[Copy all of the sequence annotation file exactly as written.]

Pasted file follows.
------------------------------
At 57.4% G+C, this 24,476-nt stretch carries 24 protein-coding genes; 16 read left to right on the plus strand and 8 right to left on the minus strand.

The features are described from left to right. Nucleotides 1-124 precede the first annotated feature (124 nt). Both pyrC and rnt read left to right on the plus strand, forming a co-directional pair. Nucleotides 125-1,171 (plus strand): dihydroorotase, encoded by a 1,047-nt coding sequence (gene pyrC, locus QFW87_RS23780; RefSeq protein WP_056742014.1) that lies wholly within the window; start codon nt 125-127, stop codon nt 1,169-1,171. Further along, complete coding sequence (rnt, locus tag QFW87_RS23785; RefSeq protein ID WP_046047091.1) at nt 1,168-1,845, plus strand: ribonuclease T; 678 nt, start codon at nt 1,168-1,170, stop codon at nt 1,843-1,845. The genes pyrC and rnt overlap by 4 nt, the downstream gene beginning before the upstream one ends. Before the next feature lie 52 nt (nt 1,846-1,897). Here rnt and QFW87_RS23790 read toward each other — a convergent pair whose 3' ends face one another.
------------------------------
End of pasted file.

At 57.4% G+C, this 24,476-nt stretch carries 24 protein-coding genes; 16 read left to right on the plus strand and 8 right to left on the minus strand.

The features are described from left to right. Nucleotides 1-124 precede the first annotated feature (124 nt). Both pyrC and rnt read left to right on the plus strand, forming a co-directional pair. Nucleotides 125-1,171 (plus strand): dihydroorotase, encoded by a 1,047-nt coding sequence (gene pyrC, locus QFW87_RS23780; RefSeq protein WP_056742014.1) that lies wholly within the window; start codon nt 125-127, stop codon nt 1,169-1,171. Further along, complete coding sequence (rnt, locus tag QFW87_RS23785; RefSeq protein ID WP_046047091.1) at nt 1,168-1,845, plus strand: ribonuclease T; 678 nt, start codon at nt 1,168-1,170, stop codon at nt 1,843-1,845. The genes pyrC and rnt overlap by 4 nt, the downstream gene beginning before the upstream one ends. Before the next feature lie 52 nt (nt 1,846-1,897). Here rnt and QFW87_RS23790 read toward each other — a convergent pair whose 3' ends face one another.